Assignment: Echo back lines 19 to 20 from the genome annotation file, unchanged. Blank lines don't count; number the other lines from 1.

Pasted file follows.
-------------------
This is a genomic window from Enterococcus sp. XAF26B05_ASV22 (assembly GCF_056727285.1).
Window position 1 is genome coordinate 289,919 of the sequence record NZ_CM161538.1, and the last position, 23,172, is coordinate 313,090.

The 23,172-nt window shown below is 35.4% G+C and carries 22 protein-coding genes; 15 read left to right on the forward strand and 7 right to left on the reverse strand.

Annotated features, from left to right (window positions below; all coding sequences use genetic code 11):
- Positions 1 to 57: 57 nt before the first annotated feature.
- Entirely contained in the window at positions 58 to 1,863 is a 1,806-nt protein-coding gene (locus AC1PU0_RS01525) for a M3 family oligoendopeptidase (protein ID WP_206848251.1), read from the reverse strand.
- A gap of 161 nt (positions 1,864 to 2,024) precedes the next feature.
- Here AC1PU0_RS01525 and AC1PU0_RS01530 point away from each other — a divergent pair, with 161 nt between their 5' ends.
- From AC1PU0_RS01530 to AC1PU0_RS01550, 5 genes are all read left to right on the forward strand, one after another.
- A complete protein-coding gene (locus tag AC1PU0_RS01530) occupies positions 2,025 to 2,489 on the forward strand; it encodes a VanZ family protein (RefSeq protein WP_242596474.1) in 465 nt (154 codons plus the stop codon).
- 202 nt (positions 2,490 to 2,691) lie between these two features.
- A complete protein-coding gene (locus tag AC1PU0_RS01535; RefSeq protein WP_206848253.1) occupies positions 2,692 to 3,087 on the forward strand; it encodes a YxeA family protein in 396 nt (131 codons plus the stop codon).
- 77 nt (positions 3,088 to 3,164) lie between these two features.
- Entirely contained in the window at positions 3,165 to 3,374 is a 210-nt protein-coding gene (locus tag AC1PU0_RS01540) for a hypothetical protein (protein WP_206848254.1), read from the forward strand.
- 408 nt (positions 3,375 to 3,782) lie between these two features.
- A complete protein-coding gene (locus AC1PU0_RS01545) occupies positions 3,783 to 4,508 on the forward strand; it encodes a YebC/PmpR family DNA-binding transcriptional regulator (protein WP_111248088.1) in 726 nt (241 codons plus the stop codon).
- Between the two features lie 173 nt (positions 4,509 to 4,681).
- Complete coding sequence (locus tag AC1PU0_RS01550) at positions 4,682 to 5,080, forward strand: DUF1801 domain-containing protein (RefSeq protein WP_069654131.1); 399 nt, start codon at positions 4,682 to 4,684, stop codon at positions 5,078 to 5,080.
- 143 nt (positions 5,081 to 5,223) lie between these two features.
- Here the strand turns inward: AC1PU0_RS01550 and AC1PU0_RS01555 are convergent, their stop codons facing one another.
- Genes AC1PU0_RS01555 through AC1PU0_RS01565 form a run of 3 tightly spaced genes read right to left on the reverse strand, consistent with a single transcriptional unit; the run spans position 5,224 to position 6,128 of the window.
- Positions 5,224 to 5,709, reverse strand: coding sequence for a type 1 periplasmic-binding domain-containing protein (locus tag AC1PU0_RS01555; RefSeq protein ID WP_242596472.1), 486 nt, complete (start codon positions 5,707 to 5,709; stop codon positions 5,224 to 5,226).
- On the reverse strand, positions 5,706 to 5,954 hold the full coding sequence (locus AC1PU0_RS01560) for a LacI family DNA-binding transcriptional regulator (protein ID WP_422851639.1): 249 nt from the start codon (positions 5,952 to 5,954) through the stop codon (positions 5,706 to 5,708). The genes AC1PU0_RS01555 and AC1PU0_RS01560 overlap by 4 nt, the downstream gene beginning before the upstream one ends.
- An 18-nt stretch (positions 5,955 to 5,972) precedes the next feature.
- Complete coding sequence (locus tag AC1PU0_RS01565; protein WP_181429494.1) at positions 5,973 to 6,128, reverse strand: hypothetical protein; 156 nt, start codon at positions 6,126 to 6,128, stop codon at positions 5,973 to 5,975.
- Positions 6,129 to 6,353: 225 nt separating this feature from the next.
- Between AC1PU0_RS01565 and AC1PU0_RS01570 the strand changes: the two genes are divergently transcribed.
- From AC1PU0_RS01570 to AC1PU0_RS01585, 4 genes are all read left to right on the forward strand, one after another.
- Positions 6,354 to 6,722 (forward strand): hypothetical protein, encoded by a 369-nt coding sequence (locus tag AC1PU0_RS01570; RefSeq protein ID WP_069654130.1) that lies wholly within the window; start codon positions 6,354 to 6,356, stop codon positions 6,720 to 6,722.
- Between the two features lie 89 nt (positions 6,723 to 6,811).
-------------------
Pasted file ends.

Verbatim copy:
- 143 nt (positions 5,081 to 5,223) lie between these two features.
- Here the strand turns inward: AC1PU0_RS01550 and AC1PU0_RS01555 are convergent, their stop codons facing one another.